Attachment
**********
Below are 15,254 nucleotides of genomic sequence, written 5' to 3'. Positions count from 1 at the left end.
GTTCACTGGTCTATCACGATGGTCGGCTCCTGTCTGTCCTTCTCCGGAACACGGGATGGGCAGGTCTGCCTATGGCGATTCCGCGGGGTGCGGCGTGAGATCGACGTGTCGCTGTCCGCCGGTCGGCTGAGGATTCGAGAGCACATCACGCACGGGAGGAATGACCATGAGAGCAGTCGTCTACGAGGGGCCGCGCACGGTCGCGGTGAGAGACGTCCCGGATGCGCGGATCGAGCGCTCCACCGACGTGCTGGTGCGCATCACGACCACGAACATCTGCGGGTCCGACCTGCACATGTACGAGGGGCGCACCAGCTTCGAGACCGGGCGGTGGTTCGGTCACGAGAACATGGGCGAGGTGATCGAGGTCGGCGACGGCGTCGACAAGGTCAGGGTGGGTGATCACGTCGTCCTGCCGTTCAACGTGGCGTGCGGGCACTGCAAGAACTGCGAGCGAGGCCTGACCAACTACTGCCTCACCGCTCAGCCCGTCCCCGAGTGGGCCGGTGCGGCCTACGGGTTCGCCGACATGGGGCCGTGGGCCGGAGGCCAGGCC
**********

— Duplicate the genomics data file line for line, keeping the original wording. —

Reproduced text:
Below are 15,254 nucleotides of genomic sequence, written 5' to 3'. Positions count from 1 at the left end.
GTTCACTGGTCTATCACGATGGTCGGCTCCTGTCTGTCCTTCTCCGGAACACGGGATGGGCAGGTCTGCCTATGGCGATTCCGCGGGGTGCGGCGTGAGATCGACGTGTCGCTGTCCGCCGGTCGGCTGAGGATTCGAGAGCACATCACGCACGGGAGGAATGACCATGAGAGCAGTCGTCTACGAGGGGCCGCGCACGGTCGCGGTGAGAGACGTCCCGGATGCGCGGATCGAGCGCTCCACCGACGTGCTGGTGCGCATCACGACCACGAACATCTGCGGGTCCGACCTGCACATGTACGAGGGGCGCACCAGCTTCGAGACCGGGCGGTGGTTCGGTCACGAGAACATGGGCGAGGTGATCGAGGTCGGCGACGGCGTCGACAAGGTCAGGGTGGGTGATCACGTCGTCCTGCCGTTCAACGTGGCGTGCGGGCACTGCAAGAACTGCGAGCGAGGCCTGACCAACTACTGCCTCACCGCTCAGCCCGTCCCCGAGTGGGCCGGTGCGGCCTACGGGTTCGCCGACATGGGGCCGTGGGCCGGAGGCCAGGCC